WASHINGTON - What a difference a year makes.
And for the Washington Nationals, what a difference two years makes when it comes to a certain city in western Pennsylvania.
The Nationals, their playoff hopes long ago abandoned like a lost gold-rush town, will begin a three-game series in Pittsburgh on Friday.
Washington has not played at the home of the Pirates since August 2019 - when the wheels were greased for a historic World Series run.
The Nationals did not play in Pittsburgh last year since the 60-game schedule was reduced to games against Eastern division clubs.
In 2019, the Nationals were a pedestrian 67-56 when the team arrived in the Steel City to begin a series on Monday, August 19.
Two nights earlier, at Nationals Park, Washington lost 15-14 as reliever Sean Doolittle gave up four runs, including three homers, while recording just one out.
After winning the series finale that Sunday, the Nationals won the first game at Pittsburgh 13-0 as Juan Soto had four hits, Matt Adams - who went to Division II Slippery Rock in western Pennsylvania - drove in four runs and Asdrúbal Cabrera drove in five.
The winning pitcher was Javy Guerra, who threw 3.2 innings out of the bullpen in relief of starter Joe Ross - who gave up no runs in 3.1 innings.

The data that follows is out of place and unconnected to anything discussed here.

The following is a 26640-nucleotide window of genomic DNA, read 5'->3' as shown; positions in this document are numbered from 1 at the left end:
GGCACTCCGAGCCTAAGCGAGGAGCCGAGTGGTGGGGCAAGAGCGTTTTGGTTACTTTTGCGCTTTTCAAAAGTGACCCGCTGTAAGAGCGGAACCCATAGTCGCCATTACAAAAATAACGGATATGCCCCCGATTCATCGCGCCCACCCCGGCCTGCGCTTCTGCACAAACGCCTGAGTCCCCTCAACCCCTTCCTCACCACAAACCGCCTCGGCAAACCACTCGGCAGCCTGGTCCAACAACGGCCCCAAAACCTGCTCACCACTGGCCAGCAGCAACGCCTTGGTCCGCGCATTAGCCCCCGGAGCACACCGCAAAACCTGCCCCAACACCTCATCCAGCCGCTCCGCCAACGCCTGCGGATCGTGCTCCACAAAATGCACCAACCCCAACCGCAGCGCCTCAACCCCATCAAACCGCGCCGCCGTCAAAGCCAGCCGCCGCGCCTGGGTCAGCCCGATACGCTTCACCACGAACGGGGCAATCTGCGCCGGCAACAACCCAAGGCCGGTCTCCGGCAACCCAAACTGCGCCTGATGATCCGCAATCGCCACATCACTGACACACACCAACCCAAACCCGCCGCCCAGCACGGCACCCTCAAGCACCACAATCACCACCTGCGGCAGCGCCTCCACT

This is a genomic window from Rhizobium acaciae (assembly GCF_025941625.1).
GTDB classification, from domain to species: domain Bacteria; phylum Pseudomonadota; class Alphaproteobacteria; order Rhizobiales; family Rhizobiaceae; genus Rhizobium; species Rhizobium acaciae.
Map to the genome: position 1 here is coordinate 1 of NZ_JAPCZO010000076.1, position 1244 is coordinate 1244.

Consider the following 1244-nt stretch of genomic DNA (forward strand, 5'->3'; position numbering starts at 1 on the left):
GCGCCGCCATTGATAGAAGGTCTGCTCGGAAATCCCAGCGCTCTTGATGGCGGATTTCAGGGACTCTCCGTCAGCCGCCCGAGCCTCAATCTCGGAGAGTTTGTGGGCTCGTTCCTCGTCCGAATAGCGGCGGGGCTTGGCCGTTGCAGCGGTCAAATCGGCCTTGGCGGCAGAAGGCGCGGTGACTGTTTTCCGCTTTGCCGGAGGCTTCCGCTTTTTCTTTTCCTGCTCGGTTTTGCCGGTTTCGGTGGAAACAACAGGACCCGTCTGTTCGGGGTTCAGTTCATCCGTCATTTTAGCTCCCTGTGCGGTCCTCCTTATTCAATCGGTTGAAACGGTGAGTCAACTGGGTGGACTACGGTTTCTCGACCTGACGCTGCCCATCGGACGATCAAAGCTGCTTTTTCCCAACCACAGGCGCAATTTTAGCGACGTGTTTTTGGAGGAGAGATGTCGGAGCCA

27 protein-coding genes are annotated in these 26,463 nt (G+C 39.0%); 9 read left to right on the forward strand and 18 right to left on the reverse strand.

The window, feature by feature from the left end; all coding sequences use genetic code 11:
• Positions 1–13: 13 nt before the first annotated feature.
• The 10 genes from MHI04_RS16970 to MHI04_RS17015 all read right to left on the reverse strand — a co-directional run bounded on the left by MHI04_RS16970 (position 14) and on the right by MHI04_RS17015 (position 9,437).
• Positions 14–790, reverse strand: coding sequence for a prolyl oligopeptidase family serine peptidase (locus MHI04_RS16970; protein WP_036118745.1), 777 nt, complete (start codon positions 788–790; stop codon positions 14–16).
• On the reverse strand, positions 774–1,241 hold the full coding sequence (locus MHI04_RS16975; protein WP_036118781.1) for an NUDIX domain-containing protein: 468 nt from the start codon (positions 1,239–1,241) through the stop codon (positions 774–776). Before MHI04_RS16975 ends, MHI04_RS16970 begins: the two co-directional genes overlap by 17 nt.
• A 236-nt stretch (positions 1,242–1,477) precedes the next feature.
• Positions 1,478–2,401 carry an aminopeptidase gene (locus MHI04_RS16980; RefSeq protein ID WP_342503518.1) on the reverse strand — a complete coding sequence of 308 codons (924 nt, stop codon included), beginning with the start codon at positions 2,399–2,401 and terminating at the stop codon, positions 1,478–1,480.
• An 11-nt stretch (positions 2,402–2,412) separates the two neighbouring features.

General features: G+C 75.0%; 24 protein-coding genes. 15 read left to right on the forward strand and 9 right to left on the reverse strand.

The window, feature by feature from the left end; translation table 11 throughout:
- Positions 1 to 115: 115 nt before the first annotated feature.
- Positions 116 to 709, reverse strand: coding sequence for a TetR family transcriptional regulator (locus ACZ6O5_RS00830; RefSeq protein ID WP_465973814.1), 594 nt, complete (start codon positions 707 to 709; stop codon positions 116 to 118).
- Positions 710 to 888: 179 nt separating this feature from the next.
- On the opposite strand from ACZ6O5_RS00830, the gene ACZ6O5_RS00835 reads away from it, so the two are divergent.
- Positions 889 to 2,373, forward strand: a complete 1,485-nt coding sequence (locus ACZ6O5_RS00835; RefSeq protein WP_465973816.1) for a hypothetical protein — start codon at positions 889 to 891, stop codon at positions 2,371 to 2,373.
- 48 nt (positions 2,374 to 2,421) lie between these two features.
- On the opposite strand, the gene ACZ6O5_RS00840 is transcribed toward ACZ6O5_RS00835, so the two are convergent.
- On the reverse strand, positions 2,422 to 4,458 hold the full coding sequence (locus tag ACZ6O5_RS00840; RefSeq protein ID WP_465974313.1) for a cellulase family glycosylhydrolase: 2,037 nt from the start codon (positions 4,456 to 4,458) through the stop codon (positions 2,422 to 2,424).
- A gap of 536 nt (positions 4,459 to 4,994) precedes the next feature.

The Nationals lost the second game 4-1 as reliever Wander Suero (three earned runs, no outs recorded) took the loss after Stephen Strasburg went seven scoreless innings.
“He was super fresh but he couldn’t find the strike zone,” manager Dave Martinez said of Suero after the game. Some things, it seems, don’t change.
Washington bounced back to take the next two games 11-1 and 7-1.
Cabrera had a three-run homer and Patrick Corbin went eight scoreless innings in the 11-1 victory.
In the series finale, starter Max Scherzer left after just four innings and giving up one run.
His health was a question mark as the team boarded a flight to Chicago the night of August 22 after he returned to the rotation after a mild back muscle strain.
“We will monitor his pitch count. I don’t know what the hard number” of pitches is, former pitching coach Paul Menhart told this reporter in Pittsburgh the day before Scherzer made his start against the Pirates. It turned out that number was 71 pitches.
The Nationals had a day game at Wrigley Field on August 23, and that scheduling situation was a sore point for players and others in the traveling party as the team arrived in the Windy City early that morning.
But as we now know, the Nationals swept the series in Chicago and were 73-57 and six games ahead in the National League East after that.
The rest, of course, is history. And the road to the World Series had a firm start in Pittsburgh.
“Doug Harris Sets Sights on Series Title” was a headline that ran that week in The Washington Times about Harris, a former assistant general manager for the team who was in Pittsburgh that week.
And those dreams did come true. Now the team is building for a future World Series run - this one may take some time.